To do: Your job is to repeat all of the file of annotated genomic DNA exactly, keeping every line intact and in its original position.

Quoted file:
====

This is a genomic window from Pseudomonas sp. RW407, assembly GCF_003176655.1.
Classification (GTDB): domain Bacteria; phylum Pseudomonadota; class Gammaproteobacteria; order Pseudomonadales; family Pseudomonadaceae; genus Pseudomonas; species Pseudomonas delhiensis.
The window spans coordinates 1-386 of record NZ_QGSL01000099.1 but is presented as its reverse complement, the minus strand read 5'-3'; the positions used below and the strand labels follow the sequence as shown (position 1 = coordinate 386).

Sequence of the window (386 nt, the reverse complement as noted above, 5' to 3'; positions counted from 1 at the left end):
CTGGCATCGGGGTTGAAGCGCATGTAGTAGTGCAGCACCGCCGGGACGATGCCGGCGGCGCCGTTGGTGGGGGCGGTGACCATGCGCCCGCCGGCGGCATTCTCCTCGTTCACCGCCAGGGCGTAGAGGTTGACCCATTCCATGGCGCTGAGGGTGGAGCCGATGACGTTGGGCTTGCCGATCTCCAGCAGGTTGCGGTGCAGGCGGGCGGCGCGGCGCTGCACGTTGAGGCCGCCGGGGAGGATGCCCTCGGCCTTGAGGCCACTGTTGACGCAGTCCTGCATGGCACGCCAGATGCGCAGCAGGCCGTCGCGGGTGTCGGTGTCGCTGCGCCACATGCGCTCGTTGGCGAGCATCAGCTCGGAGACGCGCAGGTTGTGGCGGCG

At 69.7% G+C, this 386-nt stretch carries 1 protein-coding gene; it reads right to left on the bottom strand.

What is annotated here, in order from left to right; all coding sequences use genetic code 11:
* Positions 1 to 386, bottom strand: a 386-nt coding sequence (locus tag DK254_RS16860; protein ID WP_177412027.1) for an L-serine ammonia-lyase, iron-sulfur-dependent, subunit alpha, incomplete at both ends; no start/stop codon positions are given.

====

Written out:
This is a genomic window from Pseudomonas sp. RW407, assembly GCF_003176655.1.
Classification (GTDB): domain Bacteria; phylum Pseudomonadota; class Gammaproteobacteria; order Pseudomonadales; family Pseudomonadaceae; genus Pseudomonas; species Pseudomonas delhiensis.
The window spans coordinates 1-386 of record NZ_QGSL01000099.1 but is presented as its reverse complement, the minus strand read 5'-3'; the positions used below and the strand labels follow the sequence as shown (position 1 = coordinate 386).

Sequence of the window (386 nt, the reverse complement as noted above, 5' to 3'; positions counted from 1 at the left end):
CTGGCATCGGGGTTGAAGCGCATGTAGTAGTGCAGCACCGCCGGGACGATGCCGGCGGCGCCGTTGGTGGGGGCGGTGACCATGCGCCCGCCGGCGGCATTCTCCTCGTTCACCGCCAGGGCGTAGAGGTTGACCCATTCCATGGCGCTGAGGGTGGAGCCGATGACGTTGGGCTTGCCGATCTCCAGCAGGTTGCGGTGCAGGCGGGCGGCGCGGCGCTGCACGTTGAGGCCGCCGGGGAGGATGCCCTCGGCCTTGAGGCCACTGTTGACGCAGTCCTGCATGGCACGCCAGATGCGCAGCAGGCCGTCGCGGGTGTCGGTGTCGCTGCGCCACATGCGCTCGTTGGCGAGCATCAGCTCGGAGACGCGCAGGTTGTGGCGGCG

At 69.7% G+C, this 386-nt stretch carries 1 protein-coding gene; it reads right to left on the bottom strand.

What is annotated here, in order from left to right; all coding sequences use genetic code 11:
* Positions 1 to 386, bottom strand: a 386-nt coding sequence (locus tag DK254_RS16860; protein ID WP_177412027.1) for an L-serine ammonia-lyase, iron-sulfur-dependent, subunit alpha, incomplete at both ends; no start/stop codon positions are given.